Only one person fined for dog fouling in Brighton and Hove last year

From The Argus today:

Just one person was fined for dog fouling in the past year – despite 432 complaints.

Four animal welfare officers carried out 315 dog fouling patrols but only issued two fixed penalty notices.

One of these was withdrawn due to insufficient evidence and the second was unpaid leading to prosecution.

Anthony Gallagher, of Windlesham Road, Brighton, was fined £100 and ordered to pay £350 court costs.

Dog owners who fail to pick up after their animals face fines of up to £1,000.

The figure was revealed at Brighton and Hove City Council’s environment committee after Councillor Graham Cox asked a question.

He said: “I asked the question because I suspected it would be quite low, but I didn’t expect it would be that low.

“I do think they ought to be a bit more proactive about it. I’m not suggesting they hide in the bushes or anything but maybe if they fine a few people it would put people off.”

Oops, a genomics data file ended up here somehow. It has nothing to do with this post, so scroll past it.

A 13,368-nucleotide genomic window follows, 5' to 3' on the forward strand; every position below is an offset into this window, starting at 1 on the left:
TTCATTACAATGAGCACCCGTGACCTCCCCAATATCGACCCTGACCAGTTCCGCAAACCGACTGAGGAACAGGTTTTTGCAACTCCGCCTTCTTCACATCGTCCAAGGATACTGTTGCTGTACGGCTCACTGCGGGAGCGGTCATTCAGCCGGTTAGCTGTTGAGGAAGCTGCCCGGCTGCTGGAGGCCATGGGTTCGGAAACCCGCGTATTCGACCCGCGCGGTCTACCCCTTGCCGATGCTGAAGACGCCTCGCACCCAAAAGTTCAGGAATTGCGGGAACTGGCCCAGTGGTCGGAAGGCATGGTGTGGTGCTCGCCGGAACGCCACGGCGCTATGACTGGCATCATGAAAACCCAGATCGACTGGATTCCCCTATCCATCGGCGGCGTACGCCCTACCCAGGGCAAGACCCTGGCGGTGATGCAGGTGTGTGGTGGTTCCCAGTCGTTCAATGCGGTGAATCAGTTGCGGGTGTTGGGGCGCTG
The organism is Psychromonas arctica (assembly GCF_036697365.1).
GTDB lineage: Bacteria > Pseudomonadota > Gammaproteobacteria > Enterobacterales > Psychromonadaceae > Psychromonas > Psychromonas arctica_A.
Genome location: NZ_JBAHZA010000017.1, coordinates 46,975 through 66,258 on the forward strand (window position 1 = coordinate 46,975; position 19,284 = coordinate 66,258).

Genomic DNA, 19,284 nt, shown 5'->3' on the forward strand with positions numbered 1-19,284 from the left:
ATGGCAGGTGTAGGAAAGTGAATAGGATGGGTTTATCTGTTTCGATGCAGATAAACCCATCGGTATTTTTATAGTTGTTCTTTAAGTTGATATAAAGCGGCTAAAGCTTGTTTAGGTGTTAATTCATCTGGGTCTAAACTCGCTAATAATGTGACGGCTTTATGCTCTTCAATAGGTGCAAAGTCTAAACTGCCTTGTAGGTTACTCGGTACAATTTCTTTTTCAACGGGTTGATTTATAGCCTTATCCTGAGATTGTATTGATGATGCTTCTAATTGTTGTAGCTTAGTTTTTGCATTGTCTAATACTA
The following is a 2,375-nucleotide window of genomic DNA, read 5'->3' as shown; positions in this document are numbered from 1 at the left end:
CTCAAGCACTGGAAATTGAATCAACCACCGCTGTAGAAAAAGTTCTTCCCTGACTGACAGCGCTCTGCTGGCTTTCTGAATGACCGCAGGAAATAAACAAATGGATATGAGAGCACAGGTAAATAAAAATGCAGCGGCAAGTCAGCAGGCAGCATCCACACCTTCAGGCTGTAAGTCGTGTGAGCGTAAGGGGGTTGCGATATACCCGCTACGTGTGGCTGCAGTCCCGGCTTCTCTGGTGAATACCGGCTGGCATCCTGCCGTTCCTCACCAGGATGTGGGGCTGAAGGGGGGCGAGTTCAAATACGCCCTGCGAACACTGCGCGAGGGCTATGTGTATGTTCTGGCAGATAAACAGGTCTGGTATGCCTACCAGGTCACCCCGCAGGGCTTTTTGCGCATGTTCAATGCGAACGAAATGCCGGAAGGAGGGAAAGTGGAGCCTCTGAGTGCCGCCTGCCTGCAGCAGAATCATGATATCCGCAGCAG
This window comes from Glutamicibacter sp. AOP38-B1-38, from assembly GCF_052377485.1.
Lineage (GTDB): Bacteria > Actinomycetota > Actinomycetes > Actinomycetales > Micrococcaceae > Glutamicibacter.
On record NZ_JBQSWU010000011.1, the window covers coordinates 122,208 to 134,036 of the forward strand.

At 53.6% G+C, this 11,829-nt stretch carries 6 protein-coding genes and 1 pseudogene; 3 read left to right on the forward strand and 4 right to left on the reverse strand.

He said dog fouling was one of top three issues raised by residents and called for a campaign to target the worst affected areas “as a matter of priority”.

Park rangers, PCSOs, seafront officers, traffic wardens and even residents’ should act as the council’s ‘eyes and ears’, he suggested.

He added: “The only way we will get offenders to change their ways is by increasing the likelihood they will get caught.”

‘Irresponsible’

Councillor Pete West, chair of the environment, transport and sustainability committee said: “Our small animal welfare team does an enormous amount of work, and in the last year they’ve worked on nearly 2,000 reports of fouling, strays, dog attacks, animal cruelty and other animal issues.

“Unfortunately we cannot be everywhere at all times to catch irresponsible dog-owners in the act. We instead focus on a mixed approach that includes education, advice and enforcement.

“We carry out targeted work in known hotspots, for example by doing specific patrols, and holding responsible dog ownership days in partnership with the Police and RSPCA to raise awareness and improve owners’ behaviour.”

The council’s cleaning, refuse and recycling team Cityclean is responsible for cleaning up dog mess in public places in the city while the City Parks team clean up in parks.

A dedicated crew empties anything between 400-800 kg from dog waste bins every day.

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